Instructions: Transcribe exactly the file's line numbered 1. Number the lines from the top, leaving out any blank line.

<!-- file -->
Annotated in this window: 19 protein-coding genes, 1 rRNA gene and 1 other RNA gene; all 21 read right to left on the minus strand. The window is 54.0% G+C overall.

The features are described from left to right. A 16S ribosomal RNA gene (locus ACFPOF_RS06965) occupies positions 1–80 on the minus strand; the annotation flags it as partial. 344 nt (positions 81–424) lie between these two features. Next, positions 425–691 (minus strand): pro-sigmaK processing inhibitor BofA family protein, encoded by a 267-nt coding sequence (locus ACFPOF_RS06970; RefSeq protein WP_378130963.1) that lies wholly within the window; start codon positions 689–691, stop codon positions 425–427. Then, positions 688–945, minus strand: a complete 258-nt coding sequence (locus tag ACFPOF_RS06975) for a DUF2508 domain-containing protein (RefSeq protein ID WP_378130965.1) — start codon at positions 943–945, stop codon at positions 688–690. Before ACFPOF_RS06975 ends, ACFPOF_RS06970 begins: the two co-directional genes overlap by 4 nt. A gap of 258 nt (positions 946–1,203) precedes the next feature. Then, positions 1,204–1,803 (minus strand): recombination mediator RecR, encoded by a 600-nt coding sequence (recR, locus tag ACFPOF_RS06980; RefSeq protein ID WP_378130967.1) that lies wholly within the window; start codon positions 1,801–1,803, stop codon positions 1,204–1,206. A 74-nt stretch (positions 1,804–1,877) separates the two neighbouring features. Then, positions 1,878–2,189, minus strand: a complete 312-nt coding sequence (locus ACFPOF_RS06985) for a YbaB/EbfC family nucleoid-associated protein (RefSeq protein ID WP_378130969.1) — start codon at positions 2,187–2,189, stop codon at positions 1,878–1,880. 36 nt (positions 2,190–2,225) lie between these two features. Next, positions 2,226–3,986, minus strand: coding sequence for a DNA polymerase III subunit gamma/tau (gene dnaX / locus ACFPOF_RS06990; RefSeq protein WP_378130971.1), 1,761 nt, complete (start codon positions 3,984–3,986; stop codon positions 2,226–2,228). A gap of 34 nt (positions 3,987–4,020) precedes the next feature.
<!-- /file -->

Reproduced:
Annotated in this window: 19 protein-coding genes, 1 rRNA gene and 1 other RNA gene; all 21 read right to left on the minus strand. The window is 54.0% G+C overall.